Mountain meadows inhabited by beavers have an important role in mitigating climate change. As carbon sinks, they store remarkably large amounts of greenhouse gases for the long term. However, degradation from livestock grazing and conversion to dry grasslands has greatly diminished the carbon-storing capacity and biodiversity of meadows in the Cascade Range and Sierra Nevada of California.
Launched in 2015 and concluded in late 2019, this experimental project was designed to test whether artificial and natural beaver dams are effective meadow restoration tools for reducing climate-warming gases and increasing biodiversity. Beaver dams increase carbon storage by trapping sediment high in carbon and raising the locally adjacent water table, which expands the growth of riparian and aquatic vegetation.
The research sites are located on conservation easement land within Childs Meadow, near Lassen Volcanic National Park. Portions of the 520-acre meadow complex support one of the few remaining strongholds for the highly imperiled Cascades frog and willow flycatcher.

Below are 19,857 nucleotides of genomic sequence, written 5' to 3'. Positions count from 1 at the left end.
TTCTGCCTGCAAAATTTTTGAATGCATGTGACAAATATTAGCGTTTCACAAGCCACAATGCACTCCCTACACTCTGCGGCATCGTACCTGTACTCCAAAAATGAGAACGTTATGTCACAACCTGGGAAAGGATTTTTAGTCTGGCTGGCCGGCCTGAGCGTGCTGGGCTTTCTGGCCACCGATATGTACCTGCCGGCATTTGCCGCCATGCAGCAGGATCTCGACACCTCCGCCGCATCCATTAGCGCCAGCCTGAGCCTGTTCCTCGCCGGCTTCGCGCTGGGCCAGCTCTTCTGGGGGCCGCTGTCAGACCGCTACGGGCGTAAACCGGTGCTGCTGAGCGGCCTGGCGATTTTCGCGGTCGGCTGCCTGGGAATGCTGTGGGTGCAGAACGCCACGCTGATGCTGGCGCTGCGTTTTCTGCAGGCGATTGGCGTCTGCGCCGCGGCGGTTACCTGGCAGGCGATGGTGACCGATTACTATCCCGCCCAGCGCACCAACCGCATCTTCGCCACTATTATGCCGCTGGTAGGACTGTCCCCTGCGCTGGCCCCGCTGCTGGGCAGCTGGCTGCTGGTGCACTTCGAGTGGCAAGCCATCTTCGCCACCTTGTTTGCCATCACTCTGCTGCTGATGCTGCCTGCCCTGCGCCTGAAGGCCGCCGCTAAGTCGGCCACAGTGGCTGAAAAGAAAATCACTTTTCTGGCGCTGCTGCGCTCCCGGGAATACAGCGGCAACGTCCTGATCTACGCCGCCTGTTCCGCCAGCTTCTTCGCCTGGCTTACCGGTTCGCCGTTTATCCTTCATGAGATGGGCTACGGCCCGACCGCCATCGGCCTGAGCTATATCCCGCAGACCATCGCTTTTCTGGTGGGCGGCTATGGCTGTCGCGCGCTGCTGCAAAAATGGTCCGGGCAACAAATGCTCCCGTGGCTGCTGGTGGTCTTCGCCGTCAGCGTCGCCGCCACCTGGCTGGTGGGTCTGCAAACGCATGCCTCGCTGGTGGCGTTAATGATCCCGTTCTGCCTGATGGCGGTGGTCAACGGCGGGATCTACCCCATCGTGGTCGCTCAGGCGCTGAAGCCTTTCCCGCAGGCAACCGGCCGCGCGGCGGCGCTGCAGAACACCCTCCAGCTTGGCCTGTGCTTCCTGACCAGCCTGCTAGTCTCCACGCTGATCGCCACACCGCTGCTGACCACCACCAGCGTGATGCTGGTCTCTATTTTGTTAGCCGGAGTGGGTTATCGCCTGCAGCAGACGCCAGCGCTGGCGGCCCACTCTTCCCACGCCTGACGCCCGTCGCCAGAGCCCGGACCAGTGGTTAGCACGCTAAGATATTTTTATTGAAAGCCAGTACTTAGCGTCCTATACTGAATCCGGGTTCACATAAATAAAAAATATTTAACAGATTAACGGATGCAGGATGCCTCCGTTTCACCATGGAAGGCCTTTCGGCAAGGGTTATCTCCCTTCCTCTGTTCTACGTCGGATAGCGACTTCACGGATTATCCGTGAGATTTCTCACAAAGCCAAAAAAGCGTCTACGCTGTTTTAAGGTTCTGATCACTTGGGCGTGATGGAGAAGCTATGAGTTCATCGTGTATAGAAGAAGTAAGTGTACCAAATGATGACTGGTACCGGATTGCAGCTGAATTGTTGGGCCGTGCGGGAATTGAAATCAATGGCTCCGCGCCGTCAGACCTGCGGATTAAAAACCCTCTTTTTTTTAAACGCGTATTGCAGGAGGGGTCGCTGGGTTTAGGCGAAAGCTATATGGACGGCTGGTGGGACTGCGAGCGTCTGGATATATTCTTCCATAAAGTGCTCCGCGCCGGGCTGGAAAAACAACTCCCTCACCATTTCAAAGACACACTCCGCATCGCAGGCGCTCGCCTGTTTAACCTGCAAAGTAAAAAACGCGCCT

The project tested the effects of two meadow restoration treatments on carbon sequestration, hydrology, and sensitive species — one section of meadow fenced from cattle grazing with the beaver dam analogues (BDAs) and the other fenced from cattle grazing without the structures. Results from the two treatments were compared with measurements in an unrestored section of the meadow as well as a section of the meadow with natural beaver dams from resident beavers. We found that the cattle exclusion had the largest positive impact on carbon sequestration and the BDAs supported locally higher groundwater levels when maintained, similar to effects from natural beaver dams.
Following the success of this demonstration project (see final project report below), we are seeking to expand the restoration efforts to the full Childs Meadow complex with local restoration partners in the near future.